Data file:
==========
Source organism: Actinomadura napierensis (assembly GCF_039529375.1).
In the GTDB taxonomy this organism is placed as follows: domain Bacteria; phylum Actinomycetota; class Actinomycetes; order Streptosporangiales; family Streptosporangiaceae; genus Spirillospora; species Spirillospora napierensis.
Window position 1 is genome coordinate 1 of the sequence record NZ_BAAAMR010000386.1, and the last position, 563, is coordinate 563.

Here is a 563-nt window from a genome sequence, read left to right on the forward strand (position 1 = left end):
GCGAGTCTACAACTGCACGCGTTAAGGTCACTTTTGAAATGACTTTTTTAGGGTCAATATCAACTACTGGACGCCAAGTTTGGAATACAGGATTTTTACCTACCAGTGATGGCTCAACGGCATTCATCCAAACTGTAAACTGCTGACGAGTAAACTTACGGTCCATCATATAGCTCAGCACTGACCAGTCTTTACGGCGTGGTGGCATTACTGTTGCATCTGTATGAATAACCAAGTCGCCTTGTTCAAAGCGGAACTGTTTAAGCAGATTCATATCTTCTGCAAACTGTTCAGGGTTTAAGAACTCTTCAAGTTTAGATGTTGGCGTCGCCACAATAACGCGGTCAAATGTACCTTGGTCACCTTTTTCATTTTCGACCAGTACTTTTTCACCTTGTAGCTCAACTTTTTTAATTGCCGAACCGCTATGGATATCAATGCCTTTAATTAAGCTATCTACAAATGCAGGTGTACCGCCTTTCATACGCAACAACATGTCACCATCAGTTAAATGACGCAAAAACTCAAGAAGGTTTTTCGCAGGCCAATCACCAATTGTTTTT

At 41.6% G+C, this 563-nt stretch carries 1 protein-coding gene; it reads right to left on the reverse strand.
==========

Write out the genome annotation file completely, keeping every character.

Source organism: Actinomadura napierensis (assembly GCF_039529375.1).
In the GTDB taxonomy this organism is placed as follows: domain Bacteria; phylum Actinomycetota; class Actinomycetes; order Streptosporangiales; family Streptosporangiaceae; genus Spirillospora; species Spirillospora napierensis.
Window position 1 is genome coordinate 1 of the sequence record NZ_BAAAMR010000386.1, and the last position, 563, is coordinate 563.

Here is a 563-nt window from a genome sequence, read left to right on the forward strand (position 1 = left end):
GCGAGTCTACAACTGCACGCGTTAAGGTCACTTTTGAAATGACTTTTTTAGGGTCAATATCAACTACTGGACGCCAAGTTTGGAATACAGGATTTTTACCTACCAGTGATGGCTCAACGGCATTCATCCAAACTGTAAACTGCTGACGAGTAAACTTACGGTCCATCATATAGCTCAGCACTGACCAGTCTTTACGGCGTGGTGGCATTACTGTTGCATCTGTATGAATAACCAAGTCGCCTTGTTCAAAGCGGAACTGTTTAAGCAGATTCATATCTTCTGCAAACTGTTCAGGGTTTAAGAACTCTTCAAGTTTAGATGTTGGCGTCGCCACAATAACGCGGTCAAATGTACCTTGGTCACCTTTTTCATTTTCGACCAGTACTTTTTCACCTTGTAGCTCAACTTTTTTAATTGCCGAACCGCTATGGATATCAATGCCTTTAATTAAGCTATCTACAAATGCAGGTGTACCGCCTTTCATACGCAACAACATGTCACCATCAGTTAAATGACGCAAAAACTCAAGAAGGTTTTTCGCAGGCCAATCACCAATTGTTTTT

At 41.6% G+C, this 563-nt stretch carries 1 protein-coding gene; it reads right to left on the reverse strand.